Report on Sabancaya (Peru) — 7 December-13 December 2016
Smithsonian Institution / US Geological Survey
Weekly Volcanic Activity Report, 7 December-13 December 2016
Managing Editor: Sally Sennert.
Please cite this report as:
Global Volcanism Program, 2016. Report on Sabancaya (Peru) (Sennert, S, ed.). Weekly Volcanic Activity Report, 7 December-13 December 2016. Smithsonian Institution and US Geological Survey.
15.787°S, 71.857°W; summit elev. 5960 m
All times are local (unless otherwise noted)
Although weather clouds often prevented webcam and satellite views of Sabancaya, the Buenos Aires VAAC noted that some clear observations during 7-13 December revealed continuous gas-and-water-vapor emissions with sporadic ash puffs which rose to variable heights. Plumes drifted SW, SE, and ENE.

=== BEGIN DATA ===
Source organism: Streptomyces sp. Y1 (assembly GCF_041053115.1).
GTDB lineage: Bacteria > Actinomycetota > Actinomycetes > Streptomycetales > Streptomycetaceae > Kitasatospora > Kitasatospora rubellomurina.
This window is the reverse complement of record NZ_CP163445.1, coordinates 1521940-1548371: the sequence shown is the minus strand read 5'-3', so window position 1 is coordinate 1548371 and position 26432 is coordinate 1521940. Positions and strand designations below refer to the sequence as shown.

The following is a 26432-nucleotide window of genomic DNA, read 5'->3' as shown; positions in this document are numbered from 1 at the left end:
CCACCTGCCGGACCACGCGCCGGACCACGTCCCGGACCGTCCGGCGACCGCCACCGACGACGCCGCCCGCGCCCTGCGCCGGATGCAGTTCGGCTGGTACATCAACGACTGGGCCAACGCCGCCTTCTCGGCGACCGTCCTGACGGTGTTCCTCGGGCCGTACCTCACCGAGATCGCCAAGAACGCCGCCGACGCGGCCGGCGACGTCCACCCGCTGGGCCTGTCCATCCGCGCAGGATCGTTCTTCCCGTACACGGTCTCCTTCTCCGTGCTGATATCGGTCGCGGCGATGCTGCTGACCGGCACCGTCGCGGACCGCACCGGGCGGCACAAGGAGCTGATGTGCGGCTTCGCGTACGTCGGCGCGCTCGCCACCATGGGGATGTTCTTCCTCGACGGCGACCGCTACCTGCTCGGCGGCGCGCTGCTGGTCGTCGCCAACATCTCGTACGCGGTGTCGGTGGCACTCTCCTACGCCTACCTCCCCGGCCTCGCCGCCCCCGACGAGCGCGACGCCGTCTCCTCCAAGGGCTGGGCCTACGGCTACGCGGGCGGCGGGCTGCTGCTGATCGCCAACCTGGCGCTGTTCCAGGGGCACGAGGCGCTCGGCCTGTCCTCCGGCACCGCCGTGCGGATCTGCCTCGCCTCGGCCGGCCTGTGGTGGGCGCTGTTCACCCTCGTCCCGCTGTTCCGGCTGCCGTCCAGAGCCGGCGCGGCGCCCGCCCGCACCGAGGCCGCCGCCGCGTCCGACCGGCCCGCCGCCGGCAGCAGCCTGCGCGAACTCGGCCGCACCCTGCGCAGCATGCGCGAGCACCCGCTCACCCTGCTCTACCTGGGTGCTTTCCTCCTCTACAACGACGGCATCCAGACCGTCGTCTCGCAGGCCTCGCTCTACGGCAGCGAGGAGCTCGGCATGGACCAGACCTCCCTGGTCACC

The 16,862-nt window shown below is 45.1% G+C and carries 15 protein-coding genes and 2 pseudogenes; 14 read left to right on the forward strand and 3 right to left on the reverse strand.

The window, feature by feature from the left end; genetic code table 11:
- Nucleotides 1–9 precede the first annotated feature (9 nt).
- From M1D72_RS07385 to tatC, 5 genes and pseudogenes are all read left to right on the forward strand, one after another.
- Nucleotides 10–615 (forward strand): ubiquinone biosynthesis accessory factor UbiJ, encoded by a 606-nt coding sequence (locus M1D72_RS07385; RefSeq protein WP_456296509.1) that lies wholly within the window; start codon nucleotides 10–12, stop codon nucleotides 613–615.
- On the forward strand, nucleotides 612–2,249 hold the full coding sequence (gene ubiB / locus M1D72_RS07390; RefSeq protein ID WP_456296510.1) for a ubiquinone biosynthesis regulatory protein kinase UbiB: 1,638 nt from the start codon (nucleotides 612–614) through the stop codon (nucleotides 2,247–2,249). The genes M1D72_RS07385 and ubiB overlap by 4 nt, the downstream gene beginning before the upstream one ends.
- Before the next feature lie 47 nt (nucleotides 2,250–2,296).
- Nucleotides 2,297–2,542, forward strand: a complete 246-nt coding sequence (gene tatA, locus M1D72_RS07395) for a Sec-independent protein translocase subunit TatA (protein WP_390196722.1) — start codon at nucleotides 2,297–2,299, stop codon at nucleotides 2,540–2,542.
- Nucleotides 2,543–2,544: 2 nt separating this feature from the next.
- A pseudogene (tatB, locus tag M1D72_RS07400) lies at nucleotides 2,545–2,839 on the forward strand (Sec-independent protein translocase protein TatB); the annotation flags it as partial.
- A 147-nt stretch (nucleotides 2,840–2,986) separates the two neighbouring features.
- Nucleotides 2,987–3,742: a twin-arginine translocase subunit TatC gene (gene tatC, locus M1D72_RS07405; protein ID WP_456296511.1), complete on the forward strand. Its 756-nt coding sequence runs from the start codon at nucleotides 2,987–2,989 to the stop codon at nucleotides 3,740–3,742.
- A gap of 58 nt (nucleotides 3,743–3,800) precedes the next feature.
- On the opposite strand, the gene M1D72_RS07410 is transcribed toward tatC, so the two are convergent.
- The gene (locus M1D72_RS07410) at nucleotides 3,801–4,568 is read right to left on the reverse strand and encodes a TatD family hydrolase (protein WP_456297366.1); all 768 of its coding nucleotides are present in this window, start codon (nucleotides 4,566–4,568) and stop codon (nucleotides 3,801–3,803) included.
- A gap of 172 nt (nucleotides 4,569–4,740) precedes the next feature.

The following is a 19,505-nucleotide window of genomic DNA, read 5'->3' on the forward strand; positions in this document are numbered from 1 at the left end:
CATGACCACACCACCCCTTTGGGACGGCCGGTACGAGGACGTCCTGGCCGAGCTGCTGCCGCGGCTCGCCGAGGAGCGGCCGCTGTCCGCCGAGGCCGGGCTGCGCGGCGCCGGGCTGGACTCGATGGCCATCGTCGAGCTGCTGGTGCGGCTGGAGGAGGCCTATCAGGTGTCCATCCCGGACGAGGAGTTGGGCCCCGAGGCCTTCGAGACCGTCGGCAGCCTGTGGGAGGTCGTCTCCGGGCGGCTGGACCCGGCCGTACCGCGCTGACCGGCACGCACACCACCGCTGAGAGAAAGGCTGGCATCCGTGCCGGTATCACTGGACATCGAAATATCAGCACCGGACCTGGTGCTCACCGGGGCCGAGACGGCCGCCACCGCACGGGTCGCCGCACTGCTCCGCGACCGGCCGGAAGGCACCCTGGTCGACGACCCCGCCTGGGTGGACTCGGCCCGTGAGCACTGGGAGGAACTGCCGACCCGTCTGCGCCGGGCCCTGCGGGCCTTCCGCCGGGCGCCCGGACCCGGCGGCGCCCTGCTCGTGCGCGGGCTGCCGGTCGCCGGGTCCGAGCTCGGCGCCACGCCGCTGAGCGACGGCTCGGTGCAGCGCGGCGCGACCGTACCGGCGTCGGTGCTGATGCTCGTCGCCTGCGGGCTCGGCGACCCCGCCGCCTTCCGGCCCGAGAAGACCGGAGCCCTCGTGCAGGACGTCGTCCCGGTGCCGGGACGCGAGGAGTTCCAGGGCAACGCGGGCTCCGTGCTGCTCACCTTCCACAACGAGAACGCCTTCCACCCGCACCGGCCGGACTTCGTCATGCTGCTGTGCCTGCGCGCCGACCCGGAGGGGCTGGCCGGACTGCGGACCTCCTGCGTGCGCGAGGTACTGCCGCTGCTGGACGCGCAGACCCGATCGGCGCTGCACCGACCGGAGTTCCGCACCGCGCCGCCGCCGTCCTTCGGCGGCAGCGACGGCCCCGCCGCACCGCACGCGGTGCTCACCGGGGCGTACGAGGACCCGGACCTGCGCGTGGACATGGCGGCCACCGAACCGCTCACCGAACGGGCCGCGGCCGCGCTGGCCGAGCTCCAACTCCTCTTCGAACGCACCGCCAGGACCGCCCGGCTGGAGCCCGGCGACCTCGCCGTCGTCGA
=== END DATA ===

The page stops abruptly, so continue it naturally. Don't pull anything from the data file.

Geological Summary. Sabancaya, located in the saddle NE of Ampato and SE of Hualca Hualca volcanoes, is the youngest of these volcanic centers and the only one to have erupted in historical time. The oldest of the three, Nevado Hualca Hualca, is of probable late-Pliocene to early Pleistocene age. The name Sabancaya (meaning "tongue of fire" in the Quechua language) first appeared in records in 1595 CE, suggesting activity prior to that date. Holocene activity has consisted of Plinian eruptions followed by emission of voluminous andesitic and dacitic lava flows, which form an extensive apron around the volcano on all sides but the south. Records of historical eruptions date back to 1750.